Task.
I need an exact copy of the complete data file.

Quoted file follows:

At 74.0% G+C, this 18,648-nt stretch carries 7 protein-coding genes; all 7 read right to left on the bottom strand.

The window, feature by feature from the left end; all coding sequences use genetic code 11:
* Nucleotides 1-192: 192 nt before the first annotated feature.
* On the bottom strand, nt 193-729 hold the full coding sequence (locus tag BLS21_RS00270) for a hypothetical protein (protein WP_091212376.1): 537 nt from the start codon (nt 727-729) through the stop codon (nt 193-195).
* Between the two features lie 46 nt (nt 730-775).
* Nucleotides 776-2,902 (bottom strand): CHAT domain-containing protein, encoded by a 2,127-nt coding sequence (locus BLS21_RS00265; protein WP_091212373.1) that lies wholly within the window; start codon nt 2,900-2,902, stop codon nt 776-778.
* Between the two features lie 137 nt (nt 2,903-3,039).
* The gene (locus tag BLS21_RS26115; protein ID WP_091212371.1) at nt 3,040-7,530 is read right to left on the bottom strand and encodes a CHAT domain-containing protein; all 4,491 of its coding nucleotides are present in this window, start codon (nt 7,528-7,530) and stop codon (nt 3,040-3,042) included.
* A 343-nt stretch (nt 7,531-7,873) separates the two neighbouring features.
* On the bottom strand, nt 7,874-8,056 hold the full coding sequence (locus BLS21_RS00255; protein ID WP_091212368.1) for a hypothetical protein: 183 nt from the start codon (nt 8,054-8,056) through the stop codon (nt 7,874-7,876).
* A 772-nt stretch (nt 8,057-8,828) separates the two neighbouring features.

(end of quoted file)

At 74.0% G+C, this 18,648-nt stretch carries 7 protein-coding genes; all 7 read right to left on the bottom strand.

The window, feature by feature from the left end; all coding sequences use genetic code 11:
* Nucleotides 1-192: 192 nt before the first annotated feature.
* On the bottom strand, nt 193-729 hold the full coding sequence (locus tag BLS21_RS00270) for a hypothetical protein (protein WP_091212376.1): 537 nt from the start codon (nt 727-729) through the stop codon (nt 193-195).
* Between the two features lie 46 nt (nt 730-775).
* Nucleotides 776-2,902 (bottom strand): CHAT domain-containing protein, encoded by a 2,127-nt coding sequence (locus BLS21_RS00265; protein WP_091212373.1) that lies wholly within the window; start codon nt 2,900-2,902, stop codon nt 776-778.
* Between the two features lie 137 nt (nt 2,903-3,039).
* The gene (locus tag BLS21_RS26115; protein ID WP_091212371.1) at nt 3,040-7,530 is read right to left on the bottom strand and encodes a CHAT domain-containing protein; all 4,491 of its coding nucleotides are present in this window, start codon (nt 7,528-7,530) and stop codon (nt 3,040-3,042) included.
* A 343-nt stretch (nt 7,531-7,873) separates the two neighbouring features.
* On the bottom strand, nt 7,874-8,056 hold the full coding sequence (locus BLS21_RS00255; protein ID WP_091212368.1) for a hypothetical protein: 183 nt from the start codon (nt 8,054-8,056) through the stop codon (nt 7,874-7,876).
* A 772-nt stretch (nt 8,057-8,828) separates the two neighbouring features.